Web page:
Charles’s Story

“I’m able to get out and do more than in the past.”

For years, an implantable defibrillator monitored Charles Craddock’s heart rhythm and helped prevent a sudden loss of heart function. However, because his heart muscle was significantly scarred, there came a time when the defibrillator was no longer enough to keep his heart rhythm stable–a life-threatening concern. That’s when his doctors at the Atrial Fibrillation Center decided to perform radiofrequency catheter ablation.

Radiofrequency catheter ablation is a nonsurgical, catheter-based procedure that records and processes electrical signals inside the heart in real time. X-rays provide continuous imaging while different mapping systems help position the catheters correctly. A mild, painless energy pulse is then delivered to areas that have electrical abnormalities, removing carefully selected cardiac cell bundles that cause the specific rhythm problems.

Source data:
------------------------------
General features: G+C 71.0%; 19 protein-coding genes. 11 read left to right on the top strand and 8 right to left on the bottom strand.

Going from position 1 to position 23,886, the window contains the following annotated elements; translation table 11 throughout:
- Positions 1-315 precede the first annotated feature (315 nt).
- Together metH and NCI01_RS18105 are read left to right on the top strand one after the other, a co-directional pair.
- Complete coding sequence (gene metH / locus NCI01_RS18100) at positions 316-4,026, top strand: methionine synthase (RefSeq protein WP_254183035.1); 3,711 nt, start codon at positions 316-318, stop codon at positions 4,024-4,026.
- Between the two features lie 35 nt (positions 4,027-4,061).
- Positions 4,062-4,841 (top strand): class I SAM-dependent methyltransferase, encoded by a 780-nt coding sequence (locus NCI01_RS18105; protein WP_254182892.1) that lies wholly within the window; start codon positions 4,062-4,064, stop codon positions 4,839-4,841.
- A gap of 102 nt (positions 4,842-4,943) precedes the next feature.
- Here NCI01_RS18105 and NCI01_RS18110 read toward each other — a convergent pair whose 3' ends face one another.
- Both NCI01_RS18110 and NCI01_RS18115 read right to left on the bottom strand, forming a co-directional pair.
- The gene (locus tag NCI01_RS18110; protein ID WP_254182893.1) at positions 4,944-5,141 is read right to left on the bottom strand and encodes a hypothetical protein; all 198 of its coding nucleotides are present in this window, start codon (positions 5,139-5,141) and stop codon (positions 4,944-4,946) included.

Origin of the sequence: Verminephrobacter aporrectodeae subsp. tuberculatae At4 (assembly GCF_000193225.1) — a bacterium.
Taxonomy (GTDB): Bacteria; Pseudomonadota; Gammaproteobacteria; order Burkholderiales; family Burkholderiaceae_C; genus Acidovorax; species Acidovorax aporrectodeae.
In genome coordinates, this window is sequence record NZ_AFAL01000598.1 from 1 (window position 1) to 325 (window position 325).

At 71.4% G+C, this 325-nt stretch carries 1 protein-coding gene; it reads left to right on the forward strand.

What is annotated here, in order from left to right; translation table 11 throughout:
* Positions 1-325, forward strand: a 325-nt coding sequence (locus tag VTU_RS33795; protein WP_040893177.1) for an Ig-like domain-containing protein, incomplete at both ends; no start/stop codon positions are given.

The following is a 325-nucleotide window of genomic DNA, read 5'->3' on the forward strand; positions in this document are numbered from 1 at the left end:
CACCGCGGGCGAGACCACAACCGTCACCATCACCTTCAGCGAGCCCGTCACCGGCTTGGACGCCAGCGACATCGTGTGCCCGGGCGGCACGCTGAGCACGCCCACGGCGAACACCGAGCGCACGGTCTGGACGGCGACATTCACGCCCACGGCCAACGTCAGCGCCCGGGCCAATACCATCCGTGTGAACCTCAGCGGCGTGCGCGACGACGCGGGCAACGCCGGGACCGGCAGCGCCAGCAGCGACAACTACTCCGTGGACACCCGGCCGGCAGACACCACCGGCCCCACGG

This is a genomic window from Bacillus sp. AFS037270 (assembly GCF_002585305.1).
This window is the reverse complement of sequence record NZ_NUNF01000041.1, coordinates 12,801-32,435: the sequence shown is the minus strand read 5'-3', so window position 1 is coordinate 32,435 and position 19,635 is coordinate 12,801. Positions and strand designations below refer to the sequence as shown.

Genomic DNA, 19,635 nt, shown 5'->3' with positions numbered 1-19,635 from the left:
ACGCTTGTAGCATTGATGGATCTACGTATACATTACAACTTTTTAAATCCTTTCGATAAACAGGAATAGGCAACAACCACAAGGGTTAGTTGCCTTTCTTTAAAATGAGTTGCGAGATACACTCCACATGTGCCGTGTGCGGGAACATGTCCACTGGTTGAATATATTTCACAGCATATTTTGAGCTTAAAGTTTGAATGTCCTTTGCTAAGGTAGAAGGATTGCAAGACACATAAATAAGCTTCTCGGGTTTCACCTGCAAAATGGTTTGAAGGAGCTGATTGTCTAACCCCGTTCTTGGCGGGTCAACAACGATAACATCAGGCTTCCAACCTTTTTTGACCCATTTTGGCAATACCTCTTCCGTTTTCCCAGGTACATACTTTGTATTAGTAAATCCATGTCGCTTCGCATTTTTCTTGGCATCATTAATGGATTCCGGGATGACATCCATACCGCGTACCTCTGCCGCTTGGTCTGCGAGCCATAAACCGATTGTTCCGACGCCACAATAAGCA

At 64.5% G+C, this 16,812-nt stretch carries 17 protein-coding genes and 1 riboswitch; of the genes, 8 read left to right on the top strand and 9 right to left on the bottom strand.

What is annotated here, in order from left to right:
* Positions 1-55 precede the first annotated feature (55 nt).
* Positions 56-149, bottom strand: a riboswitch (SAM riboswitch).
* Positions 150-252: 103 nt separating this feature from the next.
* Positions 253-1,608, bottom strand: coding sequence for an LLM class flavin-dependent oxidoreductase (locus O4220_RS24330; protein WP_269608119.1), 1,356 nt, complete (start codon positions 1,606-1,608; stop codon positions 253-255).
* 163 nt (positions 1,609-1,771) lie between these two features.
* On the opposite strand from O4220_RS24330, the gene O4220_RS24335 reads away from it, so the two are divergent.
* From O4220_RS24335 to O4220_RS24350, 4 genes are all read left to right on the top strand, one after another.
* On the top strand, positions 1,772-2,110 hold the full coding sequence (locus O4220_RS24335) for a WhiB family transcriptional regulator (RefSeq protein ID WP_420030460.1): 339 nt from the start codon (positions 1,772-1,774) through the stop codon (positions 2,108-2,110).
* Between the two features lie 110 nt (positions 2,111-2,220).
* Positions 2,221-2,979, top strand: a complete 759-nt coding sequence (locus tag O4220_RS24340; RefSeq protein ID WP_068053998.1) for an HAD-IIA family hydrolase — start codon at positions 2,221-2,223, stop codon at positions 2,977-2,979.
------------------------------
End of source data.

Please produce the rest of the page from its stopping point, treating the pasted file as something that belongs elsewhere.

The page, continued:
“I’m happy to report that he hasn’t had any abnormal rhythms since the procedures were completed,” said Alex Costea, MD, one of the electrophysiologists involved in performing the ablation.

Charles says he feels great–and his quality of life has improved tremendously. “I’m able to get out and do more than in the past,” he says. “My wife and I will go for walks, and I can walk up to a mile and a half on good days…whereas before I was straining to do a quarter of a mile.”

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